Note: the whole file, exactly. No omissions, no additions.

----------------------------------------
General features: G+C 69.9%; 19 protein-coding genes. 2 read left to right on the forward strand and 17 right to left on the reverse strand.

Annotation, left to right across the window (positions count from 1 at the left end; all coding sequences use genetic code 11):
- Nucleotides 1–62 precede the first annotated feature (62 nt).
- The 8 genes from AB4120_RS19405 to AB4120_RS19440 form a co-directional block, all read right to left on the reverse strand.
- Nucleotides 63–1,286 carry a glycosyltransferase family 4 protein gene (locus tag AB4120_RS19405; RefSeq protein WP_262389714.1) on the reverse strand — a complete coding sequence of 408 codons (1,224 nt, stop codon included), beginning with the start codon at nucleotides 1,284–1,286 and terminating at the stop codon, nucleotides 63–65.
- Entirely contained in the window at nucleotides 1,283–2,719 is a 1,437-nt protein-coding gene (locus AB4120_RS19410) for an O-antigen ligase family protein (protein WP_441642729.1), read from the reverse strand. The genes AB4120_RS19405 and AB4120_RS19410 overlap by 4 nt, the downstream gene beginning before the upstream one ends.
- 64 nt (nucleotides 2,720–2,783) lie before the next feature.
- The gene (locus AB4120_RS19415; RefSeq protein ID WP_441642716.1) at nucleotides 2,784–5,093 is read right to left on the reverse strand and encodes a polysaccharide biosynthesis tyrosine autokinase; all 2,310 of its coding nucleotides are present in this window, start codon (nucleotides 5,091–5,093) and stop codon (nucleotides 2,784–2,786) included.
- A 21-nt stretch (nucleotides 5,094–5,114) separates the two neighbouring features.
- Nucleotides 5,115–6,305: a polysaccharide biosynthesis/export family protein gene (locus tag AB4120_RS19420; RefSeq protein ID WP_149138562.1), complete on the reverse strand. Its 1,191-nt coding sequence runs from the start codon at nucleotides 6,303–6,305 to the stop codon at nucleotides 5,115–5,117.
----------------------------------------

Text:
General features: G+C 69.9%; 19 protein-coding genes. 2 read left to right on the forward strand and 17 right to left on the reverse strand.

Annotation, left to right across the window (positions count from 1 at the left end; all coding sequences use genetic code 11):
- Nucleotides 1–62 precede the first annotated feature (62 nt).
- The 8 genes from AB4120_RS19405 to AB4120_RS19440 form a co-directional block, all read right to left on the reverse strand.
- Nucleotides 63–1,286 carry a glycosyltransferase family 4 protein gene (locus tag AB4120_RS19405; RefSeq protein WP_262389714.1) on the reverse strand — a complete coding sequence of 408 codons (1,224 nt, stop codon included), beginning with the start codon at nucleotides 1,284–1,286 and terminating at the stop codon, nucleotides 63–65.
- Entirely contained in the window at nucleotides 1,283–2,719 is a 1,437-nt protein-coding gene (locus AB4120_RS19410) for an O-antigen ligase family protein (protein WP_441642729.1), read from the reverse strand. The genes AB4120_RS19405 and AB4120_RS19410 overlap by 4 nt, the downstream gene beginning before the upstream one ends.
- 64 nt (nucleotides 2,720–2,783) lie before the next feature.
- The gene (locus AB4120_RS19415; RefSeq protein ID WP_441642716.1) at nucleotides 2,784–5,093 is read right to left on the reverse strand and encodes a polysaccharide biosynthesis tyrosine autokinase; all 2,310 of its coding nucleotides are present in this window, start codon (nucleotides 5,091–5,093) and stop codon (nucleotides 2,784–2,786) included.
- A 21-nt stretch (nucleotides 5,094–5,114) separates the two neighbouring features.
- Nucleotides 5,115–6,305: a polysaccharide biosynthesis/export family protein gene (locus tag AB4120_RS19420; RefSeq protein ID WP_149138562.1), complete on the reverse strand. Its 1,191-nt coding sequence runs from the start codon at nucleotides 6,303–6,305 to the stop codon at nucleotides 5,115–5,117.